The UN's Chance to Act on Genocide

Published: 1 November 2005

To the Editor: Re: "Bolton Pushes UN on Change as U.S. Objects to Draft Plan" (news article, Aug. 25): After the horror of the Rwandan genocide, in which some 800,000 Rwandans were slaughtered in just 100 days, the world vowed "never again." Because the United Nations Security Council members demonstrated inexcusable apathy and wasted time debating semantics on whether or not genocide was taking place, I and my small United Nations peacekeeping contingent were forced to watch the slaughter up close with no mandate to intervene.

To the Editor:
Re: "Bolton Pushes UN on Change as U.S. Objects to Draft Plan" (news article, Aug. 25):
After the horror of the Rwandan genocide, in which some 800,000 Rwandans were slaughtered in just 100 days, the world vowed "never again." Because the United Nations Security Council members demonstrated inexcusable apathy and wasted time debating semantics on whether or not genocide was taking place, I and my small United Nations peacekeeping contingent were forced to watch the slaughter up close with no mandate to intervene.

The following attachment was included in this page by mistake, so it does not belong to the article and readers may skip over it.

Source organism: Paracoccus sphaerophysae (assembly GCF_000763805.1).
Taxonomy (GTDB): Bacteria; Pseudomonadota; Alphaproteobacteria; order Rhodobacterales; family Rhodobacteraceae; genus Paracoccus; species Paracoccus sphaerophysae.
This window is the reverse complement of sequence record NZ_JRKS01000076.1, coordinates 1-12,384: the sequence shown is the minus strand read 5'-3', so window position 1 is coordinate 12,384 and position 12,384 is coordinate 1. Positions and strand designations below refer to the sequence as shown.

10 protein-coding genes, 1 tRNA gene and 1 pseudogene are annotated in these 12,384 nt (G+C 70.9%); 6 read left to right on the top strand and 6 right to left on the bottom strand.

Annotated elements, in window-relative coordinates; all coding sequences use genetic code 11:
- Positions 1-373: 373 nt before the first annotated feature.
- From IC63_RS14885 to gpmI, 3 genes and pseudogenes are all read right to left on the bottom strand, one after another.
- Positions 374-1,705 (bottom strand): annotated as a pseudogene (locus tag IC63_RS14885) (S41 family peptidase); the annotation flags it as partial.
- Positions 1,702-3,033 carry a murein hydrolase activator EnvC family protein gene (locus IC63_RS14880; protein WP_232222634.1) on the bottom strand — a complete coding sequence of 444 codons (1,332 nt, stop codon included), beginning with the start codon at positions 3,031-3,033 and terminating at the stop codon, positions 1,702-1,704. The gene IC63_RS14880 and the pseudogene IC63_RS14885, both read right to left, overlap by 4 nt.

Eleven years later, little has changed. Yet in just two weeks, governments of the world have the chance at the United Nations world summit meeting in New York to make "never again" a reality by agreeing to accept their responsibility to protect civilians in the face of mass murder. They would agree to act in situations where the national government was unwilling or unable to do so.

If implemented, this historic measure could put an end to politicking, posturing and inaction and save millions of lives. The agreement would mean that all states share the "responsibility to take collective action in a timely and decisive manner" to protect civilians from large-scale killings, including ethnic cleansing, genocide and crimes against humanity.

This would be a historic shift, but negotiations at the United Nations are on a knife's edge, and the United States has still not committed itself to backing it fully.

Having seen what the failure to protect means on the ground, I urge the United States to seize the opportunity to show global leadership and help drive this agreement that could save the lives of millions.

Roméo Dallaire

Quebec, Aug. 29, 2005

The writer, a retired lieutenant general, was commander of the United Nations Assistance Mission in Rwanda.